To learn more about ‘switch cost’, I turned to the article  Multitasking: Switching Costs, found on the American Psychological Association’s website.

Our brain’s ‘executive processes’, have two stages, which help us to switch between tasks. One stage is called ‘goal shifting’ (“I want to do this now instead of that”) and the other stage is called, ‘rule activation’ (“I’m turning off the rules for that and turning on the rules for this”).    

‘Switch costs’ may take only a fraction of a second. But when done repeatedly, they add up to a lot. Researchers found that shifting between tasks can cost as much as 40 percent of someone’s productive time.  Not only does switching cost us more time, but it also increases the risk of error.

Deep Work

Instead of multitasking, what I believe we should be striving for is ‘deep work’. Multitasking, (which we now understand is a myth) in my view is directly opposed to ‘deep work’. By continuously multitasking we are engaging in shallow work and will not reach the level of ‘deep work’ needed to be productive.

The concept of ‘deep work’ was coined by Cal Newport, an author and computer science professor at Georgetown University.  It is defined as “professional activity performed in a state of distraction-free concentration that push cognitive capabilities to their limit”. It encourages the creation of added value and improved skill.  Its opposite, ‘shallow work’ is defined as “non-cognitively demanding, logistical-style tasks, often performed while distracted.” You can check out this article for a complete guide to deep work, which include choosing one of 4 deep work scheduling strategies and building a deep work routine.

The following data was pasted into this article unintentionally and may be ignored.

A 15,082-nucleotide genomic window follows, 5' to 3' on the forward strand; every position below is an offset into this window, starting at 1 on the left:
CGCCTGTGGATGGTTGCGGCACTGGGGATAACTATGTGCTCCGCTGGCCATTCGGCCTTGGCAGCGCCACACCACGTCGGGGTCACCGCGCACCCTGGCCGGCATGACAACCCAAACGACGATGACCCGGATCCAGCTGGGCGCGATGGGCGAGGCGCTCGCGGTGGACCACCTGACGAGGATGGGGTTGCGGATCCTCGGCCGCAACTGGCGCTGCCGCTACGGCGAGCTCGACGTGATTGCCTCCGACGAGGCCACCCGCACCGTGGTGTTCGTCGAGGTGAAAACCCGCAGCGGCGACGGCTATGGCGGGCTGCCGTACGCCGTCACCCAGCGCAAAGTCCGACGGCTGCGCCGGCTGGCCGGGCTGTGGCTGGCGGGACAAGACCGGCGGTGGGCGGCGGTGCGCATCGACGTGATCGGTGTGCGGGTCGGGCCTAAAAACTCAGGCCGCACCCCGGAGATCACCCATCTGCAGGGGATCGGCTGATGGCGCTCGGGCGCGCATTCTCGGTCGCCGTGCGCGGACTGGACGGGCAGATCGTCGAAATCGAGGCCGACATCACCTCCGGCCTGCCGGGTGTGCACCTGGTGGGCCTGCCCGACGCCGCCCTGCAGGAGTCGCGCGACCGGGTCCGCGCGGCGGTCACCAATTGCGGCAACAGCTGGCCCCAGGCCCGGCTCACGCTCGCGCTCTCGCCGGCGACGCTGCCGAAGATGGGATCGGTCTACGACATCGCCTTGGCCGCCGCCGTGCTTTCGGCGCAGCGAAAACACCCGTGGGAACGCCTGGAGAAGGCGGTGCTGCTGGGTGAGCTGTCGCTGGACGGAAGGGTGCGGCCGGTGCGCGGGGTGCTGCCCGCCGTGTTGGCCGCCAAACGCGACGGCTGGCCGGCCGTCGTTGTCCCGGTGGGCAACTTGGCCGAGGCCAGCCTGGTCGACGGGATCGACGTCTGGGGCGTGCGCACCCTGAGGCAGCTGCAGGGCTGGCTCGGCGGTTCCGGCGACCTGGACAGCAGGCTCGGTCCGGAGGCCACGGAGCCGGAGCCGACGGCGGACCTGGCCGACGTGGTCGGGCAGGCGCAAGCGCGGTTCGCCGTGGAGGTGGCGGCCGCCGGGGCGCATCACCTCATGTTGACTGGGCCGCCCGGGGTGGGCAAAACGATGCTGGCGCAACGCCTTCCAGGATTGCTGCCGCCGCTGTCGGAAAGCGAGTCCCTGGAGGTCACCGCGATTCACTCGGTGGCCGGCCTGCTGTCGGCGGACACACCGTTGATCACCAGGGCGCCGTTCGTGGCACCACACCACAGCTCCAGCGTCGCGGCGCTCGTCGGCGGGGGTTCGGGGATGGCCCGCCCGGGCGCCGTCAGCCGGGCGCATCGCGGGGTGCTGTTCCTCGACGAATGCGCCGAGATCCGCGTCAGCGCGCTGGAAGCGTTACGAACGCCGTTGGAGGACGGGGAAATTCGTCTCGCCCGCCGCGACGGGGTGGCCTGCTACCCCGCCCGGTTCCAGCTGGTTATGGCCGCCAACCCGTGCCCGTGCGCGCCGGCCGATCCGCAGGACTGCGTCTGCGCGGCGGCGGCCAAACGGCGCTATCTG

Find Your Flow

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When last have you been so involved in an activity that nothing else seemed to matter or you completely lost track of time?  If you have felt like this, then you were in what is referred to as flow state.

“I just can’t seem to find my flow.” Have you ever heard anyone use that remark? Personally, I have said this countless times. For me, finding my flow represents that sweet spot in my work, where I am completely engrossed. I am not yielding to distractions, I feel a sense of excitement and enjoyment in what I am doing, and a sense of accomplishment when I am finished. For various reasons, I do not reach this place as often as I would like. But when I do, I feel blissful.

In his book Ikigai: The Japanese Secret to a Long and Happy Life, Hector Garcia, explains that a clear objective and focus on process leads to flow.

He outlines 7 conditions for achieving flow:

  1. Knowing what to do
  2. Knowing how to do it
  3. Knowing how well you are doing
  4. Knowing where to go